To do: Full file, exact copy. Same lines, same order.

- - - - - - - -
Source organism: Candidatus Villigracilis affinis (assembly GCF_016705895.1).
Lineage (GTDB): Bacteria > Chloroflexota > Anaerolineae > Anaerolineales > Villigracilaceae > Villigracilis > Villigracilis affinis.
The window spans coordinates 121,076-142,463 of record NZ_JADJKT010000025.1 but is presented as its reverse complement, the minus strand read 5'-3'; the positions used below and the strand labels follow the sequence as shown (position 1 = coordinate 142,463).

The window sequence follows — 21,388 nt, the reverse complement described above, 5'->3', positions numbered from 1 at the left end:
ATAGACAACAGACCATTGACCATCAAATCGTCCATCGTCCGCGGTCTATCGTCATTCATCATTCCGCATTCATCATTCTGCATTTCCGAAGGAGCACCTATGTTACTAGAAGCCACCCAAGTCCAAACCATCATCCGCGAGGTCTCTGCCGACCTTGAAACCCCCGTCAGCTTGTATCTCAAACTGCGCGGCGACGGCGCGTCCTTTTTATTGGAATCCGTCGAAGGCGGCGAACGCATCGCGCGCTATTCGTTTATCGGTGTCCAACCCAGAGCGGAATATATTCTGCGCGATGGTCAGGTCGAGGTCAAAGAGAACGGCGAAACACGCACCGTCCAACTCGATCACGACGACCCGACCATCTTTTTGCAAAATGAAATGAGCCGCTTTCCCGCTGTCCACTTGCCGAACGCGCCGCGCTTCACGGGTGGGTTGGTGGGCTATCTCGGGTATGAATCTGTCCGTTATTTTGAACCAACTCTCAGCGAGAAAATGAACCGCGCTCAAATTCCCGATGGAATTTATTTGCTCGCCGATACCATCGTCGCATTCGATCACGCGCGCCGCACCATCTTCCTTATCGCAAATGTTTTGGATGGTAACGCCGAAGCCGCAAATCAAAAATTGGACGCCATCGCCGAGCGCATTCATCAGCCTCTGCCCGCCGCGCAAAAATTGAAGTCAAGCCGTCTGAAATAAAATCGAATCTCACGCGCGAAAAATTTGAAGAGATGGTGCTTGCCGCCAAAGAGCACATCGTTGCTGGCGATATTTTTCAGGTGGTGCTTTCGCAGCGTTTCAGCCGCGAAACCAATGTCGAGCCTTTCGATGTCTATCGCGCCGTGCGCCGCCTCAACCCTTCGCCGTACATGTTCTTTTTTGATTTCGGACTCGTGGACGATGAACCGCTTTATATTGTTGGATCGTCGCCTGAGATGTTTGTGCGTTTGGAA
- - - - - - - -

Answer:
Source organism: Candidatus Villigracilis affinis (assembly GCF_016705895.1).
Lineage (GTDB): Bacteria > Chloroflexota > Anaerolineae > Anaerolineales > Villigracilaceae > Villigracilis > Villigracilis affinis.
The window spans coordinates 121,076-142,463 of record NZ_JADJKT010000025.1 but is presented as its reverse complement, the minus strand read 5'-3'; the positions used below and the strand labels follow the sequence as shown (position 1 = coordinate 142,463).

The window sequence follows — 21,388 nt, the reverse complement described above, 5'->3', positions numbered from 1 at the left end:
ATAGACAACAGACCATTGACCATCAAATCGTCCATCGTCCGCGGTCTATCGTCATTCATCATTCCGCATTCATCATTCTGCATTTCCGAAGGAGCACCTATGTTACTAGAAGCCACCCAAGTCCAAACCATCATCCGCGAGGTCTCTGCCGACCTTGAAACCCCCGTCAGCTTGTATCTCAAACTGCGCGGCGACGGCGCGTCCTTTTTATTGGAATCCGTCGAAGGCGGCGAACGCATCGCGCGCTATTCGTTTATCGGTGTCCAACCCAGAGCGGAATATATTCTGCGCGATGGTCAGGTCGAGGTCAAAGAGAACGGCGAAACACGCACCGTCCAACTCGATCACGACGACCCGACCATCTTTTTGCAAAATGAAATGAGCCGCTTTCCCGCTGTCCACTTGCCGAACGCGCCGCGCTTCACGGGTGGGTTGGTGGGCTATCTCGGGTATGAATCTGTCCGTTATTTTGAACCAACTCTCAGCGAGAAAATGAACCGCGCTCAAATTCCCGATGGAATTTATTTGCTCGCCGATACCATCGTCGCATTCGATCACGCGCGCCGCACCATCTTCCTTATCGCAAATGTTTTGGATGGTAACGCCGAAGCCGCAAATCAAAAATTGGACGCCATCGCCGAGCGCATTCATCAGCCTCTGCCCGCCGCGCAAAAATTGAAGTCAAGCCGTCTGAAATAAAATCGAATCTCACGCGCGAAAAATTTGAAGAGATGGTGCTTGCCGCCAAAGAGCACATCGTTGCTGGCGATATTTTTCAGGTGGTGCTTTCGCAGCGTTTCAGCCGCGAAACCAATGTCGAGCCTTTCGATGTCTATCGCGCCGTGCGCCGCCTCAACCCTTCGCCGTACATGTTCTTTTTTGATTTCGGACTCGTGGACGATGAACCGCTTTATATTGTTGGATCGTCGCCTGAGATGTTTGTGCGTTTGGAA